Kuhn collection

Papers documenting the career of former Commissioner Bowie Kuhn now available to researchers at Hall of Fame

April 02, 2012

COOPERSTOWN, N.Y. – Bowie Kuhn served as the Commissioner of Baseball during a 16-season period that saw massive changes to the National Pastime.

Now, thanks to Kuhn’s historic donation to the Hall of Fame’s A. Bartlett Giamatti Research Center, the record of those changes will be available to researchers in Cooperstown.

Kuhn, who served as commissioner from 1969-84, donated his papers from his four decades of work with Major League Baseball to the Hall of Fame in 1997 – asking only that the archives be made public no sooner than five years after his death. Kuhn, baseball’s fifth commissioner, passed away on March 15, 2007.

He was elected to the Hall of Fame in 2008.

“He was a man with a deep love for the game,” said Hall of Fame director of research Tim Wiles, who helped organize the collection when it was first donated, spending nearly a month with Kuhn at the Hall of Fame. “That comes through in his papers and just being around him.”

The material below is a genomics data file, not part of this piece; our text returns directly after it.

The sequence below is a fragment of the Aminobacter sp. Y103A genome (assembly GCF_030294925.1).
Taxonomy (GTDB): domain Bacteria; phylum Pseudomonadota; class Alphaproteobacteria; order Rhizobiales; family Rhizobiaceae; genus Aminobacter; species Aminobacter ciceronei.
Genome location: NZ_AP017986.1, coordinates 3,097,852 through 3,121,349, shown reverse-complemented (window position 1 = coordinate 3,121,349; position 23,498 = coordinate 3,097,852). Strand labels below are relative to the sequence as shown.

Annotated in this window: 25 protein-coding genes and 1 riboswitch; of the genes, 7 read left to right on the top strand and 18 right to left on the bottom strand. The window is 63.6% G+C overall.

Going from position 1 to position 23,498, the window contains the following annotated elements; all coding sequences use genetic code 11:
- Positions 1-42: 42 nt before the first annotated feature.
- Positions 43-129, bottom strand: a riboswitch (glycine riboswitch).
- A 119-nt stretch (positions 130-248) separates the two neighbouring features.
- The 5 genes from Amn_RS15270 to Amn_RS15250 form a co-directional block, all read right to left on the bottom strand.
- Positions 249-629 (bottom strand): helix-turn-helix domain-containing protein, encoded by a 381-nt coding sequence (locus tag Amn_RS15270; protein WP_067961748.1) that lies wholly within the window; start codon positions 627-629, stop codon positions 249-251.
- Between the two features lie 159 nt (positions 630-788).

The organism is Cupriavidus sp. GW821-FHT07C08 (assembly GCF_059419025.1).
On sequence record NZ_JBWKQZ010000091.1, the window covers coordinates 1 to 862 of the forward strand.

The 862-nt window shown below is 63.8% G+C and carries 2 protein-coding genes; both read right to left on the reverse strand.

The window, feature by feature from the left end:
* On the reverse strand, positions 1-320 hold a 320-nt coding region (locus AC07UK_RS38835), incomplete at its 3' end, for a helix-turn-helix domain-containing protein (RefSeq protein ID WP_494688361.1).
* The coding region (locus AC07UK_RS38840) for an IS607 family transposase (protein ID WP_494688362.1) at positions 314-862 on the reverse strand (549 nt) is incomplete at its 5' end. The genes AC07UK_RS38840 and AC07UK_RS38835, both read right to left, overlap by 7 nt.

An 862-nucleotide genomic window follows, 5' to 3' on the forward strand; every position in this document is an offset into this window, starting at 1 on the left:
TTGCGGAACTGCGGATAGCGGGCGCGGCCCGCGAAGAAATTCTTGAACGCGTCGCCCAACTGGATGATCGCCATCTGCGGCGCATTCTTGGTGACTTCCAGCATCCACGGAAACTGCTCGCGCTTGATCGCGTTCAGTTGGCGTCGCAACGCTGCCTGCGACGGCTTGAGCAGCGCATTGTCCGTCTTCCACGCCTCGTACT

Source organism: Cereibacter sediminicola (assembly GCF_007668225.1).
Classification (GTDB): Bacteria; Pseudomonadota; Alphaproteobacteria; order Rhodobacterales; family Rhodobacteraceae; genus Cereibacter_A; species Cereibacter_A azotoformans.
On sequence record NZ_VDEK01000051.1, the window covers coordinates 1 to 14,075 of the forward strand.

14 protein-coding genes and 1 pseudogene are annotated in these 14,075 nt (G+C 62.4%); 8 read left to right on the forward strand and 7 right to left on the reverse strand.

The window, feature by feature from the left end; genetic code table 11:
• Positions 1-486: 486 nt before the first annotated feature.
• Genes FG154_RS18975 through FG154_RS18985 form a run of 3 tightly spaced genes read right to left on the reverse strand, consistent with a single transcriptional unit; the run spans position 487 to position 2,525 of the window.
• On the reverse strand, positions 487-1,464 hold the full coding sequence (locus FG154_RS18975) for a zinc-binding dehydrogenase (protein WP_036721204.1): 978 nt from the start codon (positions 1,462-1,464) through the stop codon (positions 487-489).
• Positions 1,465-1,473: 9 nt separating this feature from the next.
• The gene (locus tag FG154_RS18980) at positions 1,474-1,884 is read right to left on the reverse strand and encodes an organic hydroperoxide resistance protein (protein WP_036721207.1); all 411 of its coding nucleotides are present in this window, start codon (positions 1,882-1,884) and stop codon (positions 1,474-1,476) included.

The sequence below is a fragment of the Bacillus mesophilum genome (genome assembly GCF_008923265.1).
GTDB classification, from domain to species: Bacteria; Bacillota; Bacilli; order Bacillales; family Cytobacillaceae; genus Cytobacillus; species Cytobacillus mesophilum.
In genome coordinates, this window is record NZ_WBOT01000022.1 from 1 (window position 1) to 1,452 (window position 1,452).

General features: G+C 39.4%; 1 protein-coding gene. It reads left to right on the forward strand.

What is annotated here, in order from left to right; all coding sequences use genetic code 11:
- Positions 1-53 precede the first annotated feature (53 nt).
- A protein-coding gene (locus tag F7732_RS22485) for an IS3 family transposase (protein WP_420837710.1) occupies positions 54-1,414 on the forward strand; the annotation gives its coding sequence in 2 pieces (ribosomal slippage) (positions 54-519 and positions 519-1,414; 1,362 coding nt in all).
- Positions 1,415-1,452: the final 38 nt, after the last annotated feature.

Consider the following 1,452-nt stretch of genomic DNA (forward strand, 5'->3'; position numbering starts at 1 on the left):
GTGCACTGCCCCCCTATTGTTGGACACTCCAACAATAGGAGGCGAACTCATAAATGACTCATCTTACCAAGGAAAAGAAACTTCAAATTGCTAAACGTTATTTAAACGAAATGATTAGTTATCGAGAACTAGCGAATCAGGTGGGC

In all, more than 109 boxes – one of the largest single Hall of Fame Library donations in the Museum’s history – are now available for researchers. File subjects range from official Major League Baseball dispatches to scrapbooks to stamp collections (Kuhn was an avid philatelist) – and also include what Kuhn called “Chrons,” which are binders that track his career chronologically.

Upon obtaining his law degree in 1950, Kuhn immediately went to work for a law firm that represented the National League. He served as a lawyer for MLB until he was elected commissioner.

“If you had this kind of donation from every commissioner, you’d have the entire history of baseball,” Wiles said. “It’s an unparalleled resource.”

Kuhn’s collection also included three-dimensional artifacts, such as his desk, as well as photographs.

“It took two summers – a total of six to eight months – to go through everything and organize it,” said Claudette Scrafford, the Museum’s manuscript archivist. “It’s really a unique collection, documenting the organization and operation of Major League Baseball.

“By looking at this collection, you can tell what a great ambassador he was for the game. When it first came in, it was one of the best organized collections I’ve seen.”

Researchers who would like to make an appointment to see Bowie Kuhn’s files can call the Hall of Fame Research Center at 607-547-0330.

Craig Muder is the director of communications for the National Baseball Hall of Fame and Museum